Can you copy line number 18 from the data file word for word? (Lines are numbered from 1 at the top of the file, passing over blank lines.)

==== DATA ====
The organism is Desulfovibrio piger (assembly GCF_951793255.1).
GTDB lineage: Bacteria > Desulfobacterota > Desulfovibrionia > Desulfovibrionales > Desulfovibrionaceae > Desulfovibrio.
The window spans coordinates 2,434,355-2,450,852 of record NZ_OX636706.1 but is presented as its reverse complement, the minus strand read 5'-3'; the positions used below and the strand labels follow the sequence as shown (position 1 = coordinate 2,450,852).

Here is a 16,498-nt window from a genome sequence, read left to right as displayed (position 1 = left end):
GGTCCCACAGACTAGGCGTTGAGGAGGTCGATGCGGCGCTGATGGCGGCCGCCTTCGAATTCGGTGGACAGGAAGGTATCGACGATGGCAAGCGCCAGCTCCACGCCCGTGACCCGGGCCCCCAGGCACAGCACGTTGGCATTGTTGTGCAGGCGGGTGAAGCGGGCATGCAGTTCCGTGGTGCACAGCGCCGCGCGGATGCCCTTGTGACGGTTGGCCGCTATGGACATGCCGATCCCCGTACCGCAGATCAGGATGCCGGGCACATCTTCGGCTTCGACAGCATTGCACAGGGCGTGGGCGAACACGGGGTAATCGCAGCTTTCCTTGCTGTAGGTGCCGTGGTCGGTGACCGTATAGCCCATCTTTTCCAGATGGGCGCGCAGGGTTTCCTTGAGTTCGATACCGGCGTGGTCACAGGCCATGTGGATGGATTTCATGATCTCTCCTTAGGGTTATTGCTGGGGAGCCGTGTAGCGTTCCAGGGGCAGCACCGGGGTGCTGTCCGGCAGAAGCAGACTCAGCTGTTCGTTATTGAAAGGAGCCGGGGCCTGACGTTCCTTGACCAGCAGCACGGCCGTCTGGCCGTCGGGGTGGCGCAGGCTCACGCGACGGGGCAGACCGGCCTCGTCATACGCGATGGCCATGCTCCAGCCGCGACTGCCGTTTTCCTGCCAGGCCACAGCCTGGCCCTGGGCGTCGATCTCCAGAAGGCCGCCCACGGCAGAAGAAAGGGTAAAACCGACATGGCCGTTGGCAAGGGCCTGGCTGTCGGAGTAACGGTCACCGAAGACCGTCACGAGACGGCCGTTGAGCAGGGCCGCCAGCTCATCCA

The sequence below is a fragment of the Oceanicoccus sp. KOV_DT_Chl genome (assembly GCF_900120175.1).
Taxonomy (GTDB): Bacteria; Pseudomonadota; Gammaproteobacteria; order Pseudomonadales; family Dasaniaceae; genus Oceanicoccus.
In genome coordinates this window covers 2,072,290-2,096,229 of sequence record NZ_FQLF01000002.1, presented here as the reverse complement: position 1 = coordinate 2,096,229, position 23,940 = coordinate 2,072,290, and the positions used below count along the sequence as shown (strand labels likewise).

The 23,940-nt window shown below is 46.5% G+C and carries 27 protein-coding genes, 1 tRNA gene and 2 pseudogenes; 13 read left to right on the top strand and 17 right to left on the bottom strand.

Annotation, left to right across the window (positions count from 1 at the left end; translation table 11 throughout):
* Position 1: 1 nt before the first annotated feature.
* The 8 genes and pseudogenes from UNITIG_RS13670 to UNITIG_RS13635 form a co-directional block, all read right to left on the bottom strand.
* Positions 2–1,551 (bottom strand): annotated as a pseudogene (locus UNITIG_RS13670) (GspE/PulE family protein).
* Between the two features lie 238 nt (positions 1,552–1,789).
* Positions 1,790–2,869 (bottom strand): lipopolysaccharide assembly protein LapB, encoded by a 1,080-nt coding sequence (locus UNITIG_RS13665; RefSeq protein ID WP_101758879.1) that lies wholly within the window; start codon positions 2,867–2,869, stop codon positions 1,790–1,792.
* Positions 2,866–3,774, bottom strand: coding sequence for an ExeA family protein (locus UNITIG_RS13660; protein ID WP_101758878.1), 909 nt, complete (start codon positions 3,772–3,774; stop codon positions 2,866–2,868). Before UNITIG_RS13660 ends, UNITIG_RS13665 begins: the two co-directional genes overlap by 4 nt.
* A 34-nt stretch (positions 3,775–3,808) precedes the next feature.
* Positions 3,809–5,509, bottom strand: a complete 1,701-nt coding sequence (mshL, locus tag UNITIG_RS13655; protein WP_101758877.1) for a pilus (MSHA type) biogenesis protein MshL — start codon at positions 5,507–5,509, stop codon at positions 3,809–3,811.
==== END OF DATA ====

* Positions 3,809–5,509, bottom strand: a complete 1,701-nt coding sequence (mshL, locus tag UNITIG_RS13655; protein WP_101758877.1) for a pilus (MSHA type) biogenesis protein MshL — start codon at positions 5,507–5,509, stop codon at positions 3,809–3,811.